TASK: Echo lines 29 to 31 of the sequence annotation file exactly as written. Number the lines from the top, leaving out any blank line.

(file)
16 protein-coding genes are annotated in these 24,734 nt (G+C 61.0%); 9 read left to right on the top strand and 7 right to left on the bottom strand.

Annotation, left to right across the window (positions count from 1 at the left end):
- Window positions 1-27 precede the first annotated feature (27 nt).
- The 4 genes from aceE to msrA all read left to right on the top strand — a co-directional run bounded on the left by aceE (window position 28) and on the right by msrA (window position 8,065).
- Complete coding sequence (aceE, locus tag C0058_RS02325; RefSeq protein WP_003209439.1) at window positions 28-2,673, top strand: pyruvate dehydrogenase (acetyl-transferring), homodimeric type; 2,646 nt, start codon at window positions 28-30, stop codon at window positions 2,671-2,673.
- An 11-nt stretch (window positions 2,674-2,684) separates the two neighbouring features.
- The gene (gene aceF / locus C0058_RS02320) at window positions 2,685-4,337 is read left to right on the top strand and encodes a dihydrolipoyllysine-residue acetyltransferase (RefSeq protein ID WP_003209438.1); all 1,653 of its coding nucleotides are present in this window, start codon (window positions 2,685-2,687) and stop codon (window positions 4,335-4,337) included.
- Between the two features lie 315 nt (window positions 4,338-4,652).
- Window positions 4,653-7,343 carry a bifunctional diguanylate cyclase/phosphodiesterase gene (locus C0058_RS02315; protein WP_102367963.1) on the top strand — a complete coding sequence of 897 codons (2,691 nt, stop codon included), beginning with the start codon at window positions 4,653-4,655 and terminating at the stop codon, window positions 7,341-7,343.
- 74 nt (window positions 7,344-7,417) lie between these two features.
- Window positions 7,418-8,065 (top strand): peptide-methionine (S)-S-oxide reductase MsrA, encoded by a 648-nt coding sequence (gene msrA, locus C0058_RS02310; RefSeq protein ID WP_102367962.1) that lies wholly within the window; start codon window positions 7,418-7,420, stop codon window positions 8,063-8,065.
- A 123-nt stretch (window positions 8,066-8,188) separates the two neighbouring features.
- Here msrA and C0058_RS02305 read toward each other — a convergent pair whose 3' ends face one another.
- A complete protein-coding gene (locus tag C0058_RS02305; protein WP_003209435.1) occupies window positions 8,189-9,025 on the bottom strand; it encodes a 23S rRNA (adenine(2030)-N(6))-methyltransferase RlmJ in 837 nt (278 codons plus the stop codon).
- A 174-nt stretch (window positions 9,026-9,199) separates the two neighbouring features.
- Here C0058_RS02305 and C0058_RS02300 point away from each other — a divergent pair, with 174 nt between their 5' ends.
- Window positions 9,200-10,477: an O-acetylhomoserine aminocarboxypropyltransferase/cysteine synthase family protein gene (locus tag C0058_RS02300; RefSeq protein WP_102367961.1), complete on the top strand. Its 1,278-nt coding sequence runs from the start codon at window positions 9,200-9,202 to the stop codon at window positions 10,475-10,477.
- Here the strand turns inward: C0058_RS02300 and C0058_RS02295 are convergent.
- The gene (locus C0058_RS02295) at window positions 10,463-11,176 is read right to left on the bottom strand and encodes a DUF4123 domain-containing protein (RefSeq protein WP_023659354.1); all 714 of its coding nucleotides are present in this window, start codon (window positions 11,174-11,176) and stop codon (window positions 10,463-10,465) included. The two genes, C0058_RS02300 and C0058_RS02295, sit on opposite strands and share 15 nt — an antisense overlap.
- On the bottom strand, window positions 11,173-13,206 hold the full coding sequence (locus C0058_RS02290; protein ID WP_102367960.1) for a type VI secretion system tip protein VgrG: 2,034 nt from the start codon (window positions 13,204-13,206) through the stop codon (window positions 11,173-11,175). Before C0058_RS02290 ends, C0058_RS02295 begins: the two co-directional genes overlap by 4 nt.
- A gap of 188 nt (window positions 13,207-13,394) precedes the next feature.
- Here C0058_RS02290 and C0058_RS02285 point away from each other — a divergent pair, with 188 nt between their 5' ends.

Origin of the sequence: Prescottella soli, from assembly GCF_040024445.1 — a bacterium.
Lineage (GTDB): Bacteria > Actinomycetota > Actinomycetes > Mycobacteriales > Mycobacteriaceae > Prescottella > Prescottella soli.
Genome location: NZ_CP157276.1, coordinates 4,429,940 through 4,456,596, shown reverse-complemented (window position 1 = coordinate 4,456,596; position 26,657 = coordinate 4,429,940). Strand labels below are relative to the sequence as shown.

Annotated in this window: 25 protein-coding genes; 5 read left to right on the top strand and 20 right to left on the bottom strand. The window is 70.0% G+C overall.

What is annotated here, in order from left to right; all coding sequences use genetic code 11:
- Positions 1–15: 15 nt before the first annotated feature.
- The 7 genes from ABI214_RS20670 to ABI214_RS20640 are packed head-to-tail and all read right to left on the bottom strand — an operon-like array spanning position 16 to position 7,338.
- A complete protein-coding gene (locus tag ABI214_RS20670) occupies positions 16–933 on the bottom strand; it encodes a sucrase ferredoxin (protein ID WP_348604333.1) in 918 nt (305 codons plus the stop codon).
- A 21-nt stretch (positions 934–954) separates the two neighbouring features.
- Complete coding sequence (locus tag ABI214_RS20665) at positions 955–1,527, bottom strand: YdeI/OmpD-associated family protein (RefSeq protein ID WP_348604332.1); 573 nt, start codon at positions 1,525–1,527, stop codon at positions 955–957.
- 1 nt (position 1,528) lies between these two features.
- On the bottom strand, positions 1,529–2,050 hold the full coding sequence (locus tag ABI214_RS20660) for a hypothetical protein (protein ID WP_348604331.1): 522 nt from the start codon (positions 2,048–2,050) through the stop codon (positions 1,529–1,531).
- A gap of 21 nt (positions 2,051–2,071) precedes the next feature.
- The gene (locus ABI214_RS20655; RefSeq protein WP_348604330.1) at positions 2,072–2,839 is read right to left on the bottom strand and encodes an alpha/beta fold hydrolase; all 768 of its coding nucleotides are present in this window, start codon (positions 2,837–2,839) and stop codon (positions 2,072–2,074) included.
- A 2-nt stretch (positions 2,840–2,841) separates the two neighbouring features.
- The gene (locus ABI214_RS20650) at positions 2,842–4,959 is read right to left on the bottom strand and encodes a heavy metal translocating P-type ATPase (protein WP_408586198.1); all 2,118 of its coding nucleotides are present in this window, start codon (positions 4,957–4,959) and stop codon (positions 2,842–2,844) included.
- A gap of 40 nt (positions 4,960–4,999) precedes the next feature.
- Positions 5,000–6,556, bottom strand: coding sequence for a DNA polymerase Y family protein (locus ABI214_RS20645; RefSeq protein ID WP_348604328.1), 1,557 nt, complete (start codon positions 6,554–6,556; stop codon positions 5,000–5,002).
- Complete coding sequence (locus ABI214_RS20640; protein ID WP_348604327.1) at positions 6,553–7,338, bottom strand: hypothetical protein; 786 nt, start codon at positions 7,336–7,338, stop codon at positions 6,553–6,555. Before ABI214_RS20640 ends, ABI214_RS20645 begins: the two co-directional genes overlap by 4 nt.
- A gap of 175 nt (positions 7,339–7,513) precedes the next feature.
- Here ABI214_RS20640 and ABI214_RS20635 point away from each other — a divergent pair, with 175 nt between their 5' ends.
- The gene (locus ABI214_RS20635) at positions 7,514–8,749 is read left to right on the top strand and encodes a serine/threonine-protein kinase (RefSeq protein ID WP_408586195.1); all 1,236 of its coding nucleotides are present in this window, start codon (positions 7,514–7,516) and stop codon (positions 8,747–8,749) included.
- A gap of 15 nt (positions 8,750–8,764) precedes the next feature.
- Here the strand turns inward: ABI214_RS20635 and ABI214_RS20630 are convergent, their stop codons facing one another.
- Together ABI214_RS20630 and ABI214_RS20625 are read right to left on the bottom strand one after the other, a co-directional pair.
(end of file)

- The 7 genes from ABI214_RS20670 to ABI214_RS20640 are packed head-to-tail and all read right to left on the bottom strand — an operon-like array spanning position 16 to position 7,338.
- A complete protein-coding gene (locus tag ABI214_RS20670) occupies positions 16–933 on the bottom strand; it encodes a sucrase ferredoxin (protein ID WP_348604333.1) in 918 nt (305 codons plus the stop codon).
- A 21-nt stretch (positions 934–954) separates the two neighbouring features.